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Walk Therapy for Personal Growth

And for your health.

Fotorech, Pixabay, Public Domain
Source: Fotorech, Pixabay, Public Domain

COVID has reduced our recreational activities. One is walking. Writers from Hazlitt to Consumer Reports laud walking for health and the chance to reflect, stimulated by what you see and hear.

Here are some activities you might do while walking that facilitate personal growth and certainly help pass the time if you’re walking merely for exercise.

You could do these things while sedentary, but walking facilitates thinking because the exercise brings extra oxygen to the brain and you’re not distracted by compelling to-dos.

Do carry a memo pad (I use FlipNote) or your phone with its note-taking or voice-recording app.

Unearth personal goals. As you walk, muse through your typical day from wake to sleep. Are there pain points? What would you like to change? Do more of? Less of?

Now do another pass through your life’s components: career, romantic relationships, platonic relationships, family relationships, recreation, money, and, if you wish, spirituality. Might you want to change something about any of those?

Write your thoughts in your memo pad. Otherwise, even if you have a good memory, the ideas and plans tend to evanesce. Besides, writing them creates a measure of commitment bias—You’re more likely to act on them.

Self-diagnose. As you walk, ask yourself if a psychological factor would inhibit your success in the above or in general? Examples: procrastination, depression, undue anxiety, being overly demanding. What would the Wise One within you do about them: Replace irrational thinking with more rational thought? See a counselor? Just accept that characteristic in yourself?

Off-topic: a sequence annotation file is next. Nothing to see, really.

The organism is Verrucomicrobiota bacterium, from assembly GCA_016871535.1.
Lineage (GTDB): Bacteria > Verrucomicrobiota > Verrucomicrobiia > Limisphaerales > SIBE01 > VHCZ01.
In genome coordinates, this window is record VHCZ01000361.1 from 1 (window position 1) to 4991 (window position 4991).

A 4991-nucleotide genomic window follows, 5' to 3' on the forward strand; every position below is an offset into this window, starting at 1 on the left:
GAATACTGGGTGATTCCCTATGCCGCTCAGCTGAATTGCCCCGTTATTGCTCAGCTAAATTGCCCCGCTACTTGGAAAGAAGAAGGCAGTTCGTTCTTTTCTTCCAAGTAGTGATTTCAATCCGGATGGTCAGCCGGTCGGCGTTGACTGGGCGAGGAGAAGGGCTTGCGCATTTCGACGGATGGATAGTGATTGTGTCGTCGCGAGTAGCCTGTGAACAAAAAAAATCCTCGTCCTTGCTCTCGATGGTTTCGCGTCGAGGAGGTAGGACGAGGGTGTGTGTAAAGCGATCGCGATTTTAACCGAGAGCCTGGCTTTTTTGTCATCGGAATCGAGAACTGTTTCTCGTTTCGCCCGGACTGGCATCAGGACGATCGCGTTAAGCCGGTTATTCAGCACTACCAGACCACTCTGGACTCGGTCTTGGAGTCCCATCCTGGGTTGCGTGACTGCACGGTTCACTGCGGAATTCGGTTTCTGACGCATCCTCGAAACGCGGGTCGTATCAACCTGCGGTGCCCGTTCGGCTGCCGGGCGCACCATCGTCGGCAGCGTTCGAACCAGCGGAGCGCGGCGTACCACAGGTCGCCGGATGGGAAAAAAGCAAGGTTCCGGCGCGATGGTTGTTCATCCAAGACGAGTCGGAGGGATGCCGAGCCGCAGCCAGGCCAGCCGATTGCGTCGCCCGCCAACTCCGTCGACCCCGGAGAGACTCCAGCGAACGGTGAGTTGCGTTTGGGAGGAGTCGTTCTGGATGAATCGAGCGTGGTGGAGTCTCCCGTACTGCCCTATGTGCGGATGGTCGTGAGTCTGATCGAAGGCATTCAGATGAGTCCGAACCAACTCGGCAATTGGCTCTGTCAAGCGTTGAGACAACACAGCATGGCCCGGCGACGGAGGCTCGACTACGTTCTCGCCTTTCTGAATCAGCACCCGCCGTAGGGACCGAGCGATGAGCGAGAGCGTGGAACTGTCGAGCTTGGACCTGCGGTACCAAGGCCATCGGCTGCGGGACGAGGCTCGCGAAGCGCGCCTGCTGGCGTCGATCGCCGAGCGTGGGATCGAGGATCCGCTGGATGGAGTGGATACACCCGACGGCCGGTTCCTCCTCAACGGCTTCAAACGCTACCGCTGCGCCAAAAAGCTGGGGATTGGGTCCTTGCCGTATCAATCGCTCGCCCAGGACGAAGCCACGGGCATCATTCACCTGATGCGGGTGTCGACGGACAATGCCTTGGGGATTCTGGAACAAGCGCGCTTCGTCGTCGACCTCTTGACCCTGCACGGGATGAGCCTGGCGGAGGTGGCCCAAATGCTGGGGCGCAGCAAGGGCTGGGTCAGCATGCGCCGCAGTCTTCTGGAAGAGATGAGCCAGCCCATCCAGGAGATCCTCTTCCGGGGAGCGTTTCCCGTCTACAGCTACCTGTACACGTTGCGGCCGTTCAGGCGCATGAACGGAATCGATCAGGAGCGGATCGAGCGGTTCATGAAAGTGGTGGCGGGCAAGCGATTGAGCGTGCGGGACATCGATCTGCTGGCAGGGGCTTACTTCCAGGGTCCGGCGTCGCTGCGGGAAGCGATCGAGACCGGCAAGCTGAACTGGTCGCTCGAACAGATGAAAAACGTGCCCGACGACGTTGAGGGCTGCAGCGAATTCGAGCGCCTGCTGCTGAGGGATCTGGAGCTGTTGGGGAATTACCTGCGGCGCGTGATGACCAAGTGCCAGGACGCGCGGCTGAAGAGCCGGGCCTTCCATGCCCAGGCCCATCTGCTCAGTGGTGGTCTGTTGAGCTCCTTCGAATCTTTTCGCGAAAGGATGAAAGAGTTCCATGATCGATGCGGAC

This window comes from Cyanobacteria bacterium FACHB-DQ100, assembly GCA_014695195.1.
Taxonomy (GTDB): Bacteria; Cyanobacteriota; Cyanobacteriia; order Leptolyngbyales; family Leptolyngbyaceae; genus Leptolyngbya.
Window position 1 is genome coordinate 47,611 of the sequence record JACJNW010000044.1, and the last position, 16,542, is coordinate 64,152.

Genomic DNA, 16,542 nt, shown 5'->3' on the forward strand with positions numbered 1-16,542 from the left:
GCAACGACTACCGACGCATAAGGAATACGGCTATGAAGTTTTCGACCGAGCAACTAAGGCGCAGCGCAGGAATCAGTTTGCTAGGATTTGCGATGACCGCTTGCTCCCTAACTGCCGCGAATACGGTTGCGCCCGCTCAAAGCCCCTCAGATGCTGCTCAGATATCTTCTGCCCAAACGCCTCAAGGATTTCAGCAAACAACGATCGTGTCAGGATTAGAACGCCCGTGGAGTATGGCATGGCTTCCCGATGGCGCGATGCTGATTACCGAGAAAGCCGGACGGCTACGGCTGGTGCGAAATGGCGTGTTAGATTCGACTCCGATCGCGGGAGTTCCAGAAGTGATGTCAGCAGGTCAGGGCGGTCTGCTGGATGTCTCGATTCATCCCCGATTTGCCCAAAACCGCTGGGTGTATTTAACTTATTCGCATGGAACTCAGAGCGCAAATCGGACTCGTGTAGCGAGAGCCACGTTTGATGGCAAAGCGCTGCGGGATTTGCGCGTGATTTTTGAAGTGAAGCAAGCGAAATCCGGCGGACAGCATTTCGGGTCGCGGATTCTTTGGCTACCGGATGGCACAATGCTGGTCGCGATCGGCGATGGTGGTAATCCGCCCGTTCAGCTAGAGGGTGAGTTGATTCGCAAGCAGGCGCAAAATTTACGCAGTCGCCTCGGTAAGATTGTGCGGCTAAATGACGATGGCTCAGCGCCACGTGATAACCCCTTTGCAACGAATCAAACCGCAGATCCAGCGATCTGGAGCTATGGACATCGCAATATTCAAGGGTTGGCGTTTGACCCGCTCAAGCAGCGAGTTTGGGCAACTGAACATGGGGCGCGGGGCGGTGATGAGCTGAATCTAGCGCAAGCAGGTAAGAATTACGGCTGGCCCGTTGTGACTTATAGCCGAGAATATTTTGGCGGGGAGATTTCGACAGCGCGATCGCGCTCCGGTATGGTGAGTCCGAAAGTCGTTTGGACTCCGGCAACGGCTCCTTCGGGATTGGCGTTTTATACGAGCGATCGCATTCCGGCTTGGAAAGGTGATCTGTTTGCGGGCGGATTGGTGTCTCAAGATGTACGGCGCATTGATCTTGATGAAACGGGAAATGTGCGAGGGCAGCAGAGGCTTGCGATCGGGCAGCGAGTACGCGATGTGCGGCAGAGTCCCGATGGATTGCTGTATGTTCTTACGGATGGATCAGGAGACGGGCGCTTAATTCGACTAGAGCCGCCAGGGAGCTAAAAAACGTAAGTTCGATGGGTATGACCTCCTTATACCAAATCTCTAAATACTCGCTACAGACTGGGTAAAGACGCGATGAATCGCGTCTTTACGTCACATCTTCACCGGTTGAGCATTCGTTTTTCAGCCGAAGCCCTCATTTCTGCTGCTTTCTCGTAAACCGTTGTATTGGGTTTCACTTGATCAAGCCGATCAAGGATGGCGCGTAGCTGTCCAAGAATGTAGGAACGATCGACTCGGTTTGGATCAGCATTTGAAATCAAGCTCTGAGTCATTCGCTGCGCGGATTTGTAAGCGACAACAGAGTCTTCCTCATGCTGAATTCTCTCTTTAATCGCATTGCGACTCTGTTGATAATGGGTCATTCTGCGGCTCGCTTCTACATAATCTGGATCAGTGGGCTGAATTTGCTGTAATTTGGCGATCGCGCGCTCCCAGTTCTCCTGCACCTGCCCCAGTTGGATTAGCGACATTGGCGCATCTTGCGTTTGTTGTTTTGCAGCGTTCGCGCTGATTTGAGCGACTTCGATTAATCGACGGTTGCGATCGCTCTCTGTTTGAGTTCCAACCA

Tough love. What would your toughest but legitimate critic say about you? How should you respond: Defend yourself? Ignore the criticism because you can’t change it? Change something about your behavior or attitude now? At some point in the future?

Get inspired by nature. Seeing nature’s miracles can provide perspective and inspiration to rise above the quotidian. Instead of just worrying how you'll get through the day, seeing through a tree's symmetrical interstices, the clouds’ artistry, the dandelion poking through the sidewalk crack may help you to do the right thing regarding the dilemma du jour or even be the last straw that makes you commit to changing your life.

Get inspired by people. As you walk, look at people. Perhaps you’ll glance at their eyes, the so-called windows into the soul. Or more mundane, note how people choose to dress. Does that make you want to change something about yourself? To interact more with people? Less? To look differently at the human condition, for example, be more egalitarian or more judgmental?

Get sensory. Many readers of Psychology Today tend to be more cerebral than sensory. Walking affords the option of, without requiring a personality transplant, a foray into the sensory: What are you seeing if you look carefully—from flowers to skyscrapers, those manifestations of people's ability to create? What are you hearing—from birdsong to a passerby's calm or agitated voice? What are you smelling, from that star jasmine to a bus’s exhaust? Does getting in touch with your senses make you want to build more of the sensory into your life? Less? Or perhaps it might somehow trigger an insight.

Pair up? Steve Jobs invited people to walk with him in the woods, especially when facing a difficult issue. You might too.

Space out? Sometimes, walking while emptying your mind can be restorative, even bringing the relaxation needed for personal growth, or merely provide a simple pleasure.

I read this aloud on YouTube.